Guest Blog by Pia Struzzieri
For many Rhode Islanders, eating seafood is a celebration of what it means to live in the ocean state. But, due in large part to climate change, the waters around Rhode Island are changing. Fish that once thrived in the Narragansett Bay are becoming scarcer and an increasing population of fisheries once found in warmer climates means that many consumers must redefine what it means to be a sustainable consumer of seafood.
Eating With the Ecosystem, a local seafood project dedicated to helping Rhode Islanders make sustainable choices while supporting local fishermen, hosted a Scales and Tales Dinner at Easy Entertaining on October 23. The program charged chef Ashely Vanasse with the task of incorporating fisheries with a low environmental impact on the Rhode Island waters into an upscale dinner. Also in attendance was gillnetter Aaron Gewirtz, whose nets had pulled in both the bonito and bluefish on the table.
Arriving guests sipped sparkling wine and dined on fried bluefish and sand crab. The taste of bluefish, Gewirtz explained, has a reputation for tasting oily and is often described as fishy. Yet properly prepared the bluefish, especially served fried and simply garnished, has a complex, surprisingly fresh taste. Paired with the more familiar tender white meat of sand crabs, the bluefish were hugely popular. Gewirtz reminded attendees at the dinner that consumer demand can make an enormous difference on the success of sustainable fisheries. By ordering bluefish both when dining out and when making choices at the supermarket, Rhode Island foodies can be certain that their choices support both local industries and the ecosystems they rely on.
Chef Vanasse served Bonito crudo as the first course. The simple dish spotlighted the delicate flavor of the bonito fish, a taste not dissimilar to tuna. The second course featured Slipper Limpet, served as a sauce over homemade linguini. While hugely populous in Narragansett waters and simple to prepare, the slipper limpet is in low demand by Rhode Island consumers and often considered by fishermen to be a byproduct of other fisheries. The slipper limpet, a snail native to the Atlantic, has a rich, hearty meat making it a perfect pairing to savory comfort dishes like pasta.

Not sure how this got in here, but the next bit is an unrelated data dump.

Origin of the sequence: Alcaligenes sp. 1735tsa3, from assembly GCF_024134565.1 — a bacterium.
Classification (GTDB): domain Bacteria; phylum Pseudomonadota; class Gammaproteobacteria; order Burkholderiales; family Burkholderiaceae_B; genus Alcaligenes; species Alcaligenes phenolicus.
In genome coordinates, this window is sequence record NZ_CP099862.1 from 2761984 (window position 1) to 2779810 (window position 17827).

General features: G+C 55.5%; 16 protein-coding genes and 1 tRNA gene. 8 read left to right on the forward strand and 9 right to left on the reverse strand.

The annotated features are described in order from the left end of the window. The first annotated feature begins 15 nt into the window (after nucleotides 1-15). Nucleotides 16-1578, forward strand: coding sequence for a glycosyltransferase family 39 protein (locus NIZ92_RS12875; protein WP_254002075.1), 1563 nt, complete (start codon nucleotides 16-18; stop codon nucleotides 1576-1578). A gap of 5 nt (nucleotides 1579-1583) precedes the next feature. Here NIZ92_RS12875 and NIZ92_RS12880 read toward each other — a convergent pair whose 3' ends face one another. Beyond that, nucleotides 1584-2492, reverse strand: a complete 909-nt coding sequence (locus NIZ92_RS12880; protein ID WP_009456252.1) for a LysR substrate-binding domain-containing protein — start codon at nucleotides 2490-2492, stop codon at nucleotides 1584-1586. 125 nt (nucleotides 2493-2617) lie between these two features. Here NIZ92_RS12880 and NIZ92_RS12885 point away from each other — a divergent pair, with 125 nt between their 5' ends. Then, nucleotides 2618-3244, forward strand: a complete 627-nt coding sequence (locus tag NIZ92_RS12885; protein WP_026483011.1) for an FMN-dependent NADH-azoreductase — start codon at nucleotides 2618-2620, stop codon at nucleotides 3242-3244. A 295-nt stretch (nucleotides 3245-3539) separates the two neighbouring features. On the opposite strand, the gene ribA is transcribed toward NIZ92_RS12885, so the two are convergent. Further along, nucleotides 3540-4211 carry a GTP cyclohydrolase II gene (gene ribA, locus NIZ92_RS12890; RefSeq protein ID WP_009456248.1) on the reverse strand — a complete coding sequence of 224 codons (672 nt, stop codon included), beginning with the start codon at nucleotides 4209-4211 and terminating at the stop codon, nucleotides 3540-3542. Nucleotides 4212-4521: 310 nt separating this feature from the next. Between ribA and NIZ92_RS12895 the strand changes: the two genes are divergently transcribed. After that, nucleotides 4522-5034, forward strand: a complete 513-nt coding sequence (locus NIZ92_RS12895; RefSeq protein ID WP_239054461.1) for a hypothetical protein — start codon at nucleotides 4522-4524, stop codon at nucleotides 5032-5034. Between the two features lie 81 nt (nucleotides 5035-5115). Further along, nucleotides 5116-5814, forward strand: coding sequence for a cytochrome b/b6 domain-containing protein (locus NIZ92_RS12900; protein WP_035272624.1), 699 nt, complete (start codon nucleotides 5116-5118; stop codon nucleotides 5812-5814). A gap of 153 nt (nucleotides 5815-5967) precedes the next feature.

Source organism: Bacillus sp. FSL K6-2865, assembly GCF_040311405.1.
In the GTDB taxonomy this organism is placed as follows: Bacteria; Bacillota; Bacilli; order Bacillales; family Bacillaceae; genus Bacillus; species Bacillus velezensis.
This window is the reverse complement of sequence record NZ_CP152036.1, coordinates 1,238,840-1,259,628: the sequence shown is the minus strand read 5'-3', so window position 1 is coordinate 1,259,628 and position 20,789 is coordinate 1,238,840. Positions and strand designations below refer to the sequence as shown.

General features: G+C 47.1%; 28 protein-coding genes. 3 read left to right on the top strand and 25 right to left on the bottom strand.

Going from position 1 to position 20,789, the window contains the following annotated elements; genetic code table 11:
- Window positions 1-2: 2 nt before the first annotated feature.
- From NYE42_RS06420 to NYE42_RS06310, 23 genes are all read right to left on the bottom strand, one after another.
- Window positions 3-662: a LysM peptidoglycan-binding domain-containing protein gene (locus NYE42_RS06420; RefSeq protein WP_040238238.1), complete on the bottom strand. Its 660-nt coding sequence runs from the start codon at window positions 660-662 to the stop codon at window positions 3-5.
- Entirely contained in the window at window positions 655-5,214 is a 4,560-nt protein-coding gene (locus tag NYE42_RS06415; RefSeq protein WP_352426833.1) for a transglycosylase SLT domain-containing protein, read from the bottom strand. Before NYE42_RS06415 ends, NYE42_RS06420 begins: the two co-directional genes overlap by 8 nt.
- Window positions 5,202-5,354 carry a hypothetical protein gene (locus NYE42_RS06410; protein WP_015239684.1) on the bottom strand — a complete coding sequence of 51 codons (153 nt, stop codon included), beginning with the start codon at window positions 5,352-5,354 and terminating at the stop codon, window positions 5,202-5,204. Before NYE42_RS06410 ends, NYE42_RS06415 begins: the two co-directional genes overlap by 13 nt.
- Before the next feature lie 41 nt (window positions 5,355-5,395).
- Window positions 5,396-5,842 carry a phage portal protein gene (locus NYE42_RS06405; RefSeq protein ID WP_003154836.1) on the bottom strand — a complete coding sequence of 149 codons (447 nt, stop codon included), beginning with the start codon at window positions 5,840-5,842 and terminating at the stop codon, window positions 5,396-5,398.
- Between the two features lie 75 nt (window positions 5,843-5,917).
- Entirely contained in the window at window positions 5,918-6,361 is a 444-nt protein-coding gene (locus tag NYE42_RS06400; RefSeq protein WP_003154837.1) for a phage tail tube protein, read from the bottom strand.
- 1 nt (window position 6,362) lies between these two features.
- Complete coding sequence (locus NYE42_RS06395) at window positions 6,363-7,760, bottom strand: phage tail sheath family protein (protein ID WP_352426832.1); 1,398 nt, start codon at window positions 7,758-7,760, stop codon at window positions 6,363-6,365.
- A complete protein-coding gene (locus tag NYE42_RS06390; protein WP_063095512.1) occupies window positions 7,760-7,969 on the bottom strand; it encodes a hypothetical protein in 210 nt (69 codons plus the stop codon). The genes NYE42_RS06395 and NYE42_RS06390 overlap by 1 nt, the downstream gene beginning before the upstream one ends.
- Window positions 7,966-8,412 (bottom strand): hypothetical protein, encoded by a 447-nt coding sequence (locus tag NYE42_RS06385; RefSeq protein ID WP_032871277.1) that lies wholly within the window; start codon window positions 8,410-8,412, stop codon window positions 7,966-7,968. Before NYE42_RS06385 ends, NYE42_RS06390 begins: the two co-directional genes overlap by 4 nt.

The sweet, tender meat of Jonah Crab made up the penultimate course of the meal, paired with local potatoes in a sweet onion and butter corn broth. Buttery and indulgent, the crab meat practically melted in attendee’s mouths as Eating with the Ecosystem’s Kate Masury gave an animated, hands-on demonstration on how to tell the difference between a Jonah crab and a Sand Crab. Demanding a large range of seafood from a number of local fisheries allows fishermen to capitalize on changing populations in the Narragansett waters. Masury encouraged attendees at the dinner to try to incorporate each of the new kinds of fish they’d tried that night into their menus at home.
The Scales and Tales dinners hosted by Eating with the Ecosystem aren’t the only opportunities for Rhode Islanders to broaden their horizons when it comes to seafood. Consumers can communicate their interest in sustainable, local catches wherever fresh seafood is sold. Serving fish like bluefish or Jonah Crab at one’s table, Masury explained, isn’t just good for the environment – a diverse menu can surprise dinner guests and create unexpected conversations. By purchasing, preparing, and serving local and sustainable catches, hosts can spark interest in eating with the ecosystem in their own dinner guests, creating a cycle of sustainability that could ensure the continued success of the Rhode Island fishing industry and allow us to adapt to a changing climate.